2018-10-11 / Sports

A hundred years of football makes field ‘hallowed turf’


The Standard Oil Company wagon parked in front of the grandstand, stables, and outbuildings at the Fairgrounds, now Tiger Stadium. The Standard Oil Company wagon parked in front of the grandstand, stables, and outbuildings at the Fairgrounds, now Tiger Stadium. Next year, 2019, is the 100th anniversary of football at our local high school. In 1919 the school was called simply Washington High, one of several secondary schools scattered around Wilkes County, but the only one with a football team. Originally nicknamed “Terrors,” the squad brought excitement to the town in that post-World War I world.

Games were played in the same location as they are today. What we now call Charlie Davidson Field at Tiger Stadium was, one hundred years ago, known as “The Fairgrounds.” It may well be the oldest continuously occupied high school football field in Georgia!

When the large estate of Samuel Barnett was converted into smaller lots and sold off in 1911, the main house (now the Washington Historical Museum) was retained by the family, but the expansive acreage was opened for the construction of many cottages to the east on Grove, Water, Pecan, and other tree-named streets. One area was preserved and designated Barnett Park. On that site was established the Wilkes-Lincoln Fair in 1913. It became known as the East Georgia Fair two years later and, after the war, the American Legion Fairgrounds.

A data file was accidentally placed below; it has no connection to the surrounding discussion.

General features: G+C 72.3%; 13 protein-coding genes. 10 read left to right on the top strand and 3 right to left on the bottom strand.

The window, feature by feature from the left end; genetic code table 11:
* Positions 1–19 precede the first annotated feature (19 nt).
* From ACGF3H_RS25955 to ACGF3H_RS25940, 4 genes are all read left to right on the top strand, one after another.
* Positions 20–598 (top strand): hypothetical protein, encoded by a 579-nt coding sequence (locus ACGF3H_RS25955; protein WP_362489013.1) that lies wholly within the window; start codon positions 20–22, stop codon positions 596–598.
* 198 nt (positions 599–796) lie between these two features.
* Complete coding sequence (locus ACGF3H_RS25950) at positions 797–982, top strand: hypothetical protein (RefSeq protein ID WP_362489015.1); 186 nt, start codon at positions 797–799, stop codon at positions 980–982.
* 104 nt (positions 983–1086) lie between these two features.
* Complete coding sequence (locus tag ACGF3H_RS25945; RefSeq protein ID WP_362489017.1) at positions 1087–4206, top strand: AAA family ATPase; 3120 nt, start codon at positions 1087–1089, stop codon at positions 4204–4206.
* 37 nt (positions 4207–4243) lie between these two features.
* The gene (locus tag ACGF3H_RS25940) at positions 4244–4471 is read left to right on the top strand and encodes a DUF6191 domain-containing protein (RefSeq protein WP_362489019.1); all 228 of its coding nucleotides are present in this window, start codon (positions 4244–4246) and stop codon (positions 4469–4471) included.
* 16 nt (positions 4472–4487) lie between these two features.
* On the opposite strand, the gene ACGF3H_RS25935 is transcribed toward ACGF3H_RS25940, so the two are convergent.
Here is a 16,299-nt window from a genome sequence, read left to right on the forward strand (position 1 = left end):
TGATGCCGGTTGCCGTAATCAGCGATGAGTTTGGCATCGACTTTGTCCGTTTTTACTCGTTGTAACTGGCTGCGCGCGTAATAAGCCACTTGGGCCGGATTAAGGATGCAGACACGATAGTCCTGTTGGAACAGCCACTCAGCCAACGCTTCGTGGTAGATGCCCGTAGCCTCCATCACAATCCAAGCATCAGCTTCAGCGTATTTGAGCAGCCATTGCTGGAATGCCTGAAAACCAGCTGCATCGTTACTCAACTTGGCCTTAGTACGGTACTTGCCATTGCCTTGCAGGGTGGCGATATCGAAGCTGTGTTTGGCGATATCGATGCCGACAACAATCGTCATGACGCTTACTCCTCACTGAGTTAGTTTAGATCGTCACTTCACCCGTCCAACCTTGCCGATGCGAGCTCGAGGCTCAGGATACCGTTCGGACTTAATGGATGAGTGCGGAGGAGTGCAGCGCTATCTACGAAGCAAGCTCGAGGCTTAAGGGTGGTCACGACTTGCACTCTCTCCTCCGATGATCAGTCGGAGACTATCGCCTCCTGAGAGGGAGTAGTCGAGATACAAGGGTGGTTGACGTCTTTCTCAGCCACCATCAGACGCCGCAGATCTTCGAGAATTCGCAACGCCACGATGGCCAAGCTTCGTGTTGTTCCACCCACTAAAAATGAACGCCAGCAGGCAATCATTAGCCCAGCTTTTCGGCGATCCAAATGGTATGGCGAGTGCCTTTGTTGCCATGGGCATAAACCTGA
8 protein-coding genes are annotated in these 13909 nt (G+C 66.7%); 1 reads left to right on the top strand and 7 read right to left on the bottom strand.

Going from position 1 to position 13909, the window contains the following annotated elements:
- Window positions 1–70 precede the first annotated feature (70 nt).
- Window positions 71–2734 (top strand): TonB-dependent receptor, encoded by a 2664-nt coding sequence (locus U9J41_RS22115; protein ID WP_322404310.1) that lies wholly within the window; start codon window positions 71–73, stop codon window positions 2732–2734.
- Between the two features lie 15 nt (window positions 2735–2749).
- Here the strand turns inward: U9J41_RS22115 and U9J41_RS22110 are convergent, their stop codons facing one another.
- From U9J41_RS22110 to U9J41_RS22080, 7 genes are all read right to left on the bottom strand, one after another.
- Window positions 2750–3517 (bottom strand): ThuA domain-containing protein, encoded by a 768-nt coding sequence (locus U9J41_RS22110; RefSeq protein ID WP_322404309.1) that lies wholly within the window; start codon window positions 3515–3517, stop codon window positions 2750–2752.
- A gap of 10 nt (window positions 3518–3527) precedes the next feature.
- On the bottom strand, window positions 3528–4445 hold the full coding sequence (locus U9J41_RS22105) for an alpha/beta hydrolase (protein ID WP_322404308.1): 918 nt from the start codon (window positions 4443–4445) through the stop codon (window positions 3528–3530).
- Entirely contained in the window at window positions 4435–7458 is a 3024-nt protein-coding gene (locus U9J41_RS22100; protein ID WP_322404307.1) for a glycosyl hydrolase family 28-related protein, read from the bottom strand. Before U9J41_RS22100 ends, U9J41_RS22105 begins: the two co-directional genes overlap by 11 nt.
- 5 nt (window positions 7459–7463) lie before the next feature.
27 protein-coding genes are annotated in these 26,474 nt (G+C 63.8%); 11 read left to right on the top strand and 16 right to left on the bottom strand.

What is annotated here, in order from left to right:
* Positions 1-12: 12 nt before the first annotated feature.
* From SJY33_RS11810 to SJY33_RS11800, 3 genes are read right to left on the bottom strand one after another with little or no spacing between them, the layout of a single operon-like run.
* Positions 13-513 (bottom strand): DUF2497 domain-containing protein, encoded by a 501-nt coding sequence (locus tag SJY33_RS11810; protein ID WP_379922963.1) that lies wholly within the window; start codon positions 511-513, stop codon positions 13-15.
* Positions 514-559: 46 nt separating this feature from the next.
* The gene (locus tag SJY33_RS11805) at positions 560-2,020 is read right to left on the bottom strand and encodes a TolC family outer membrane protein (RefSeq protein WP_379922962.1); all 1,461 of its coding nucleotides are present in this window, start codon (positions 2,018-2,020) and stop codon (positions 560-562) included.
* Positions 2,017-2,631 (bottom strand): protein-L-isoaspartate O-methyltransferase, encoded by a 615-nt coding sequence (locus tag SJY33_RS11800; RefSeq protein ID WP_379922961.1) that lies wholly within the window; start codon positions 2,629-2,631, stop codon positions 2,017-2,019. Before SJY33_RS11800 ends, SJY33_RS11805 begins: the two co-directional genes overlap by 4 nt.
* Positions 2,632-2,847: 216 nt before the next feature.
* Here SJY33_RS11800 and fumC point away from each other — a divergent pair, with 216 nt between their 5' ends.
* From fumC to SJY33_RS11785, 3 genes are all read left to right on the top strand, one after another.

There were a number of buildings to house livestock and display handicrafts and exhibits. There was an oval racetrack for horses, track meets, and even early automobile racing—though not at the same time, of course! A partially covered grandstand overlooked the baseball diamond where Washington’s “Million Dollar League” professional team played in its only season of 1920. Local semi-pro and high school teams, though, were regular occupants for years.

The football field also utilized these same grounds. In 1919 there were no bleachers, the goal posts were rickety wood, and the field was bumpy and uneven. Fans not only lined the field, on a few occasions they even rushed onto it. The Thanksgiving 1922 game versus Lincolnton witnessed fans in a grand altercation which caused a cessation of the beginning rivalry in its first year. The teams would not play each other again for seventeen years!

But stories were being written, memories were being made, legends were growing. Tom Nash Sr. (later Georgia Bulldog All-American and Green Bay Packers All-Pro) smashed over defenses. Speedy John Ivey left defenders in the dust. The 1940 Tigers allowed nary a point scored on them all season. Four state championships were claimed in the Sixties. George Cullars terrorized visiting offenses in the Eighties. Daccus Turman eclipsed Herschel Walker’s Georgia high school single season rushing record in 2000.

This field is a hallowed turf.

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